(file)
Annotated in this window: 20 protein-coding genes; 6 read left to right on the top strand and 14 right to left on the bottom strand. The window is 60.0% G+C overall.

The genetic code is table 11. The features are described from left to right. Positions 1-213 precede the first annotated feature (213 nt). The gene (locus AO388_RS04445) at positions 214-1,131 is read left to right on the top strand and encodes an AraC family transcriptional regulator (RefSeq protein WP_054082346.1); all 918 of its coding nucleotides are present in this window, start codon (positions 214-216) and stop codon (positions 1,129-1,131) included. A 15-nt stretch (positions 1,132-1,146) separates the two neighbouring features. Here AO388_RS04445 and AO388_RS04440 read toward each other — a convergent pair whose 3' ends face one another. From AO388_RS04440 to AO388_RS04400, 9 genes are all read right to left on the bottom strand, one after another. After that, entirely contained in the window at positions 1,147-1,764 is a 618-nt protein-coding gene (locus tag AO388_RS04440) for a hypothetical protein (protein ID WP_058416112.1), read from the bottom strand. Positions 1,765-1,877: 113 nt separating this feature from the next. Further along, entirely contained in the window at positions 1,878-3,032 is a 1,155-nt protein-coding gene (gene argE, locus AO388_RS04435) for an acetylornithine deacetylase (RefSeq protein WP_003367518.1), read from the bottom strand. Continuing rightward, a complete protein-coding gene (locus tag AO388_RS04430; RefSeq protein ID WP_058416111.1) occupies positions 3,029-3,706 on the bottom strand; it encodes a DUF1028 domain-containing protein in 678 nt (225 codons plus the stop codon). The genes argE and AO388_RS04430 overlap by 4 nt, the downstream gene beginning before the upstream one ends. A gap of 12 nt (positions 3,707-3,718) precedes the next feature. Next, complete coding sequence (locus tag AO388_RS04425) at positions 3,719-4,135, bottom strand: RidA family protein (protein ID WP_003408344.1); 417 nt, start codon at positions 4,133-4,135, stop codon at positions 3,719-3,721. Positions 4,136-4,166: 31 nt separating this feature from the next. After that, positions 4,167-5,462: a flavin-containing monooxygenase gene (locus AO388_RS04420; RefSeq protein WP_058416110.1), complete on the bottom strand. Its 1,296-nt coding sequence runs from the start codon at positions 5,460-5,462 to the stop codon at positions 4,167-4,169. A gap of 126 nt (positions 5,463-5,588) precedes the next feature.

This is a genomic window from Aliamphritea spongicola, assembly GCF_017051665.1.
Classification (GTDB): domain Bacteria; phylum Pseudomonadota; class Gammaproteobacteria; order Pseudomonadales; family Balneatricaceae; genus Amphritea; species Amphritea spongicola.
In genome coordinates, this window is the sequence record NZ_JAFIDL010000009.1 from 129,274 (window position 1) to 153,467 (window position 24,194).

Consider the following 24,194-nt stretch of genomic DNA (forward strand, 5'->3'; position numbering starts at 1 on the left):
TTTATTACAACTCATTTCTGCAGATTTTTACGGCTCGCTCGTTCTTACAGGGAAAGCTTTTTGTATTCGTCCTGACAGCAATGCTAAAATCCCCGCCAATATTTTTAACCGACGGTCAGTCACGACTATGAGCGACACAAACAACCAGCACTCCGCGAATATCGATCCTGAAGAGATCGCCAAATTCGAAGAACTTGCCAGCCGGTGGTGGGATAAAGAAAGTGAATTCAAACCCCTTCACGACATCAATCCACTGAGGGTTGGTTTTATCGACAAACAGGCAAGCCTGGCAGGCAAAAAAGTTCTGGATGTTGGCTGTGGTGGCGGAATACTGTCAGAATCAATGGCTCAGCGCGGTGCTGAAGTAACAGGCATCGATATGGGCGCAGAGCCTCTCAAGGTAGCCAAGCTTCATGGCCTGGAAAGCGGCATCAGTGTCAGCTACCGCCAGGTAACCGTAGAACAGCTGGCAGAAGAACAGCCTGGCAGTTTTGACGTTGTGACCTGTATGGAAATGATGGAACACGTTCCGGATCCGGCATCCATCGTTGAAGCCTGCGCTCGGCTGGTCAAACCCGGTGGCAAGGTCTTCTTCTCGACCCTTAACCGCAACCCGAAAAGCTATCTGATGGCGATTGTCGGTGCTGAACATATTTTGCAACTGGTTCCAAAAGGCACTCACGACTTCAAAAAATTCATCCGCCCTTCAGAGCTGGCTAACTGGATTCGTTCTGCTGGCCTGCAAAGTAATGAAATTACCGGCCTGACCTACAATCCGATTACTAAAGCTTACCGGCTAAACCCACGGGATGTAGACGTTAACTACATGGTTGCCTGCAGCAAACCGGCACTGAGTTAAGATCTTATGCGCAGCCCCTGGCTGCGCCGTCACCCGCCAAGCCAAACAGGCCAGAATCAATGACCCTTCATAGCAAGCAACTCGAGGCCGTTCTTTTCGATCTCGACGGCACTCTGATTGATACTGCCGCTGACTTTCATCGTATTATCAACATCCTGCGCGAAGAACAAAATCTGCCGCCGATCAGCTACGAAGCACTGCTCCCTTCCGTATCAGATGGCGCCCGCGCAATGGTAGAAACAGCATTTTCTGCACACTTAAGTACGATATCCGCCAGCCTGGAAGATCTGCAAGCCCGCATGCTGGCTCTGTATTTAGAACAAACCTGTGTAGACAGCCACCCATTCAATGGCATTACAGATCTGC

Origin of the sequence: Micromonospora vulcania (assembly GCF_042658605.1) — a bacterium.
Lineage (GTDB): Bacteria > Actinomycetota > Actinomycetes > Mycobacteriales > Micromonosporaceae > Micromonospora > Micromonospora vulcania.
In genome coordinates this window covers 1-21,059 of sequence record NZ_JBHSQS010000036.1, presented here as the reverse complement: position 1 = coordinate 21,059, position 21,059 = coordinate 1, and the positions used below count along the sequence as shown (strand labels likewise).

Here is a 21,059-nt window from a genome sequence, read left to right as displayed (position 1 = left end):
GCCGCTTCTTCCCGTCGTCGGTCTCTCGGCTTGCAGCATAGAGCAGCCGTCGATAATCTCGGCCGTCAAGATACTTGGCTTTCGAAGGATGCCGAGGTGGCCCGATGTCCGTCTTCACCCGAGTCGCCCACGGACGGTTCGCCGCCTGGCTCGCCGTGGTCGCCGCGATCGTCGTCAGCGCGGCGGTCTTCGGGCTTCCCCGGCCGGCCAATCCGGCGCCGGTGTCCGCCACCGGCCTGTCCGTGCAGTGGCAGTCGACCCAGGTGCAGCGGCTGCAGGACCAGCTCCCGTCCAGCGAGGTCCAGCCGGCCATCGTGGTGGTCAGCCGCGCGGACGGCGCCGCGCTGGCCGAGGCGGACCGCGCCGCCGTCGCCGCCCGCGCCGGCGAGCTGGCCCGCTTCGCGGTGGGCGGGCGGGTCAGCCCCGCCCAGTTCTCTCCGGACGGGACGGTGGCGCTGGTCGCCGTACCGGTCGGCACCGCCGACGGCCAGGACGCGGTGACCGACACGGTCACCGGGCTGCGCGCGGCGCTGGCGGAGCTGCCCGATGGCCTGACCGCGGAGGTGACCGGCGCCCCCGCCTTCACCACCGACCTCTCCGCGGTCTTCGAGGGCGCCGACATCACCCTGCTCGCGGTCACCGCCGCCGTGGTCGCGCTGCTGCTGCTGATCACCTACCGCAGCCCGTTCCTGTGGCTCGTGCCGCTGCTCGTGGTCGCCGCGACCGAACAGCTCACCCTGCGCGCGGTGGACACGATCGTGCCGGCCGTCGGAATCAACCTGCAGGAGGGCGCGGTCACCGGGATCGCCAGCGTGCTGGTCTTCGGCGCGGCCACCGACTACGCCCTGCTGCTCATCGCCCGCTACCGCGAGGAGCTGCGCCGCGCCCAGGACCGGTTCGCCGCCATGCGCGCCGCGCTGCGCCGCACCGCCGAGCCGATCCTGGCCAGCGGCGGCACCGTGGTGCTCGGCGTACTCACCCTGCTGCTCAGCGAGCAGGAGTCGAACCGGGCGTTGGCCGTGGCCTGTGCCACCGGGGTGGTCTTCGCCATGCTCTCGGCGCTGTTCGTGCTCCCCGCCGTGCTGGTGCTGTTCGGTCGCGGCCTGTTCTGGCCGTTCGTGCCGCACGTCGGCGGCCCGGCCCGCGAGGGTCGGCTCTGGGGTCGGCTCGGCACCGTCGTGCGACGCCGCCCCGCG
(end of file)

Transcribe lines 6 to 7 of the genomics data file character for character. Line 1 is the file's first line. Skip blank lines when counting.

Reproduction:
Consider the following 24,194-nt stretch of genomic DNA (forward strand, 5'->3'; position numbering starts at 1 on the left):
TTTATTACAACTCATTTCTGCAGATTTTTACGGCTCGCTCGTTCTTACAGGGAAAGCTTTTTGTATTCGTCCTGACAGCAATGCTAAAATCCCCGCCAATATTTTTAACCGACGGTCAGTCACGACTATGAGCGACACAAACAACCAGCACTCCGCGAATATCGATCCTGAAGAGATCGCCAAATTCGAAGAACTTGCCAGCCGGTGGTGGGATAAAGAAAGTGAATTCAAACCCCTTCACGACATCAATCCACTGAGGGTTGGTTTTATCGACAAACAGGCAAGCCTGGCAGGCAAAAAAGTTCTGGATGTTGGCTGTGGTGGCGGAATACTGTCAGAATCAATGGCTCAGCGCGGTGCTGAAGTAACAGGCATCGATATGGGCGCAGAGCCTCTCAAGGTAGCCAAGCTTCATGGCCTGGAAAGCGGCATCAGTGTCAGCTACCGCCAGGTAACCGTAGAACAGCTGGCAGAAGAACAGCCTGGCAGTTTTGACGTTGTGACCTGTATGGAAATGATGGAACACGTTCCGGATCCGGCATCCATCGTTGAAGCCTGCGCTCGGCTGGTCAAACCCGGTGGCAAGGTCTTCTTCTCGACCCTTAACCGCAACCCGAAAAGCTATCTGATGGCGATTGTCGGTGCTGAACATATTTTGCAACTGGTTCCAAAAGGCACTCACGACTTCAAAAAATTCATCCGCCCTTCAGAGCTGGCTAACTGGATTCGTTCTGCTGGCCTGCAAAGTAATGAAATTACCGGCCTGACCTACAATCCGATTACTAAAGCTTACCGGCTAAACCCACGGGATGTAGACGTTAACTACATGGTTGCCTGCAGCAAACCGGCACTGAGTTAAGATCTTATGCGCAGCCCCTGGCTGCGCCGTCACCCGCCAAGCCAAACAGGCCAGAATCAATGACCCTTCATAGCAAGCAACTCGAGGCCGTTCTTTTCGATCTCGACGGCACTCTGATTGATACTGCCGCTGACTTTCATCGTATTATCAACATCCTGCGCGAAGAACAAAATCTGCCGCCGATCAGCTACGAAGCACTGCTCCCTTCCGTATCAGATGGCGCCCGCGCAATGGTAGAAACAGCATTTTCTGCACACTTAAGTACGATATCCGCCAGCCTGGAAGATCTGCAAGCCCGCATGCTGGCTCTGTATTTAGAACAAACCTGTGTAGACAGCCACCCATTCAATGGCATTACAGATCTGC